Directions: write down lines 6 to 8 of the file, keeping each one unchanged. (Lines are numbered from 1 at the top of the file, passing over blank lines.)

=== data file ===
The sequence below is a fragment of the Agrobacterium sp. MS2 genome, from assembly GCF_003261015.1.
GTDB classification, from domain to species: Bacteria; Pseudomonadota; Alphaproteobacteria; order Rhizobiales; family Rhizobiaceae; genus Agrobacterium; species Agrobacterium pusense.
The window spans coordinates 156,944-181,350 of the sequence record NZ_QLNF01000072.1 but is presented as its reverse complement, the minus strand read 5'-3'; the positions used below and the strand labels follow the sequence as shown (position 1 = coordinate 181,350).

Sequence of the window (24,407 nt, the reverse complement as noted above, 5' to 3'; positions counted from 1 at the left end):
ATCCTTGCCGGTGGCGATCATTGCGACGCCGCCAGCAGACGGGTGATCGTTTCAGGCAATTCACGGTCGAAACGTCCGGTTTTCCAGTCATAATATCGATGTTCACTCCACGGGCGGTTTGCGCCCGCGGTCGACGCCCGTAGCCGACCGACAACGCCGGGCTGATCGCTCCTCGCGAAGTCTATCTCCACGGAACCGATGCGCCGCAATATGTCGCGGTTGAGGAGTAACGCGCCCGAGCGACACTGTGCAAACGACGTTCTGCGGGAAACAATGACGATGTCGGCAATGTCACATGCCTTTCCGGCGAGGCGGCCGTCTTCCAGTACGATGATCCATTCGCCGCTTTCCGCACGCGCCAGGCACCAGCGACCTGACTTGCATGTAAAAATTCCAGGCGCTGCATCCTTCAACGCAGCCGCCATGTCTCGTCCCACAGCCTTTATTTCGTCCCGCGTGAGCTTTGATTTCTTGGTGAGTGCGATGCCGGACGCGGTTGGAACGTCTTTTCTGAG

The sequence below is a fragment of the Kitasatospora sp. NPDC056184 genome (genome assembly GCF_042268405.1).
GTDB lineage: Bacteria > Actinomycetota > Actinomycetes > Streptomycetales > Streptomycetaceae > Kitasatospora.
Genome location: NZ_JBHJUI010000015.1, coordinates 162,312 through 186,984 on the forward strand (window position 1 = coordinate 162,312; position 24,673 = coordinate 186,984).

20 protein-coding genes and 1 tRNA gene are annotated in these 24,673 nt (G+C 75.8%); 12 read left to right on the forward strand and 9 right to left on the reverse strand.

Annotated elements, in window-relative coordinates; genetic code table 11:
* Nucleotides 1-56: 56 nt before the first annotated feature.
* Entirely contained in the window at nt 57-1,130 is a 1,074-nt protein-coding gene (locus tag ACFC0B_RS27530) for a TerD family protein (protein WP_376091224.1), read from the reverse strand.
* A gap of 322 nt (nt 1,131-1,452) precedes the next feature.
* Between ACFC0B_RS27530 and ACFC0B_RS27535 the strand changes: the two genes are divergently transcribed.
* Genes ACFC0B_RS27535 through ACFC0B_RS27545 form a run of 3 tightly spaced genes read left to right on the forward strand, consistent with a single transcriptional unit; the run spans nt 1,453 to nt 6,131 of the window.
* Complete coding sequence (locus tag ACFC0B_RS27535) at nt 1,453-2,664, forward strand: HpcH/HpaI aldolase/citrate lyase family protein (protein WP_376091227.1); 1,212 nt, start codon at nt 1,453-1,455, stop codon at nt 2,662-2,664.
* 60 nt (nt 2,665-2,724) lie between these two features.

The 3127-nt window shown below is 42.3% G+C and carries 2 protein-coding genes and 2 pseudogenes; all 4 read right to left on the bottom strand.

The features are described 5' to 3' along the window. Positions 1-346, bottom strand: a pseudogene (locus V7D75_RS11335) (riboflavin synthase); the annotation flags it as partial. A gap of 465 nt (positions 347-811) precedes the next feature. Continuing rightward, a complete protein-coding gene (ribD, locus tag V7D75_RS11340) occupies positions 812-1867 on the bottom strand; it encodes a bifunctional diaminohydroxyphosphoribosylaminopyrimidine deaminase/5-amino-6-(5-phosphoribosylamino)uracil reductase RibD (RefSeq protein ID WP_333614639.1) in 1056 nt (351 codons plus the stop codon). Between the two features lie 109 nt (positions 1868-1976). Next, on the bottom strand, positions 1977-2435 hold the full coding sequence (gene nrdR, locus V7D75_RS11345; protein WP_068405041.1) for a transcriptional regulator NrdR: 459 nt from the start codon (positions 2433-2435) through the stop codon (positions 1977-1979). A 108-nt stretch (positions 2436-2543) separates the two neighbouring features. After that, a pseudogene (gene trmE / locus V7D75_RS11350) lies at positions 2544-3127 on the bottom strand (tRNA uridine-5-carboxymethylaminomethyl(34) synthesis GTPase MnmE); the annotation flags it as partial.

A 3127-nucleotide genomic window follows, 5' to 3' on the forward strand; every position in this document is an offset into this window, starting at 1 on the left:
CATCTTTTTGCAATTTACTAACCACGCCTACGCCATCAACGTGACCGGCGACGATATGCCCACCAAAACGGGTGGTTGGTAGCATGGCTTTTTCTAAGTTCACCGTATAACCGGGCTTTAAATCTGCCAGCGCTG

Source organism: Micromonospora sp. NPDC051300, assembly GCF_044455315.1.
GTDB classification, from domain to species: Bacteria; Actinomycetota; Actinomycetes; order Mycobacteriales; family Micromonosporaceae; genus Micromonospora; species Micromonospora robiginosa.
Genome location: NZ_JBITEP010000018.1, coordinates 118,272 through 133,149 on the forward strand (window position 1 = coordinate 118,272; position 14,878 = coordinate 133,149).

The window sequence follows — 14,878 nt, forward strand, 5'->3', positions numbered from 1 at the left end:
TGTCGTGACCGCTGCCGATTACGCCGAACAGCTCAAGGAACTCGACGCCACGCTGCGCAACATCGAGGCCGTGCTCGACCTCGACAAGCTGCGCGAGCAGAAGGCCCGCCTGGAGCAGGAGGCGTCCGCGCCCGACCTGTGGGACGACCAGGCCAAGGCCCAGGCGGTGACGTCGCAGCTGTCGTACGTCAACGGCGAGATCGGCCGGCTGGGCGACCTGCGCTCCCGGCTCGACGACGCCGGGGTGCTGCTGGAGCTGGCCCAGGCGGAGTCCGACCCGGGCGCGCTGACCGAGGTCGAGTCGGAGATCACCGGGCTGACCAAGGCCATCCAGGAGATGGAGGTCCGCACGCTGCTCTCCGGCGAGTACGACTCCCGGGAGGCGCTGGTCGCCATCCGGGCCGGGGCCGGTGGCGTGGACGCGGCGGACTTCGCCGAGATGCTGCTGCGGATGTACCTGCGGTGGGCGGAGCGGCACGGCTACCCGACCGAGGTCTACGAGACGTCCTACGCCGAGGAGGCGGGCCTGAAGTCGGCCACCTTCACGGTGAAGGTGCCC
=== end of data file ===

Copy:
The sequence below is a fragment of the Kitasatospora sp. NPDC056184 genome (genome assembly GCF_042268405.1).
GTDB lineage: Bacteria > Actinomycetota > Actinomycetes > Streptomycetales > Streptomycetaceae > Kitasatospora.
Genome location: NZ_JBHJUI010000015.1, coordinates 162,312 through 186,984 on the forward strand (window position 1 = coordinate 162,312; position 24,673 = coordinate 186,984).